Granite Park to Many Glacier
Total Mileage- 7.6 miles
Total Elevation Gain- 735 feet
Total Elevation Loss- 2255 feet
Granite Park to Many Glacier takes you along the Swiftcurrent Pass Trail up to the Swiftcurrent Pass, which can pose a snow hazard during parts of the season, and then down to the popular Many Glacier area.
Despite it being the end of July the temperatures at elevation where a bit low seasonally. On Day 1 I mentioned that it began to get cold, forcing us to put on additional layers to stay warm. You may wonder why we don’t just start a fire and warm up. Well it’s easy- the park does not permit fires in the backcountry (only in designated areas). On our eight hike only one area allowed a fire… Many Glacier. Oddly enough we ended up not making a fire on that night.
For some background, the park had two significant fires a decade ago that ravaged 30% of the park. You will notice in my pictures for Day 7 and 8 that many of the pine are burnt and charred. They are the casualties of the fires. One of the fires was started by lightning and the other intentionally by a person. So while it is unfortunate to not have fires while camping, I completely get it and agree with their position. All in all it meant that we went to bed just a little earlier, which probably helped all of us.
The morning was incredibly foggy at elevation. This obviously inhibited any early morning site seeing. What we did see, however, was snow! Any like any group of children that you have ever seen… we had to go play in it!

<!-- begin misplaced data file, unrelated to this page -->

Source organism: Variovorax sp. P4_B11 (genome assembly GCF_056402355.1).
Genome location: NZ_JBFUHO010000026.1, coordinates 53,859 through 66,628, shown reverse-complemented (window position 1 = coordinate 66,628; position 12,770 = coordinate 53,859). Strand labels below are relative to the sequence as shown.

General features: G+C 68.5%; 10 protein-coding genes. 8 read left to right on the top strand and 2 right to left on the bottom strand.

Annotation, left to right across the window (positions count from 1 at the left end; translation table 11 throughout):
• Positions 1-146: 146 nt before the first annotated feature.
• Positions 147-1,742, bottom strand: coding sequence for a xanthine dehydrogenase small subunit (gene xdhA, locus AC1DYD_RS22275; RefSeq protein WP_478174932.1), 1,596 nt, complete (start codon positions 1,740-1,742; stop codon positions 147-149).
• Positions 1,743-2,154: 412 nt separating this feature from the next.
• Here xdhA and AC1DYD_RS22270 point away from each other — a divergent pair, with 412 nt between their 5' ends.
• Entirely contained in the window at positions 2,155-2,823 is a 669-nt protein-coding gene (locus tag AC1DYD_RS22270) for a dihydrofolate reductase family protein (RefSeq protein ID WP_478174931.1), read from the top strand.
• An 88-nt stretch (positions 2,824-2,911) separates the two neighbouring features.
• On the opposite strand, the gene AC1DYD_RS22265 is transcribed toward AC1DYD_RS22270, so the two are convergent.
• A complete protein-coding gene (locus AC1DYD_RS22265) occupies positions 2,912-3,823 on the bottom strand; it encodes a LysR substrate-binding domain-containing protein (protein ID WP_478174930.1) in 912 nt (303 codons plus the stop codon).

One of the guys asked at one point if bears would be up this high on the mountain. It wasn’t five minutes before he got his answer.
One of the coolest portions of the trail was close to Swiftcurrent Pass. Up the hill from the trail was a large sections of frozen snow that had begun melting from the bottom-up. This created a very unique tunnel beneath it. Of course there was no way we were going to go passed the opening of it for fear of it collapsing on us. But it was really wild to look at.
As we headed over the Pass we finally began to break below the cloud cover and see the lakes leading to Many Glacier. It stayed overcast most of this hike, but we were completely determined to stop at one of the lakes to swim.
Many Glacier was as close to civilization as we were going to be for the remainder of the hike. This area swarms with tourists and campers. Even though we were “roughing it” as backcountry hikers and campers, the backcountry sites that were designated for us were amongst the more civilized campers. Not a big deal, as we took advantage of the restroom facilities and the water faucets to refill our bottles.
As a side note- even though we were only in our second day of eight… one of the guys noticed that his 15-year old hiking boots were dry rotting in the heels. This was a terrible discovery and one we would have to deal with over the subsequent days.
In the next post I will be detailing our amazing trek from Many Glacier through the Ptarmigan Tunnel and on to the glorious Elizabeth Lake!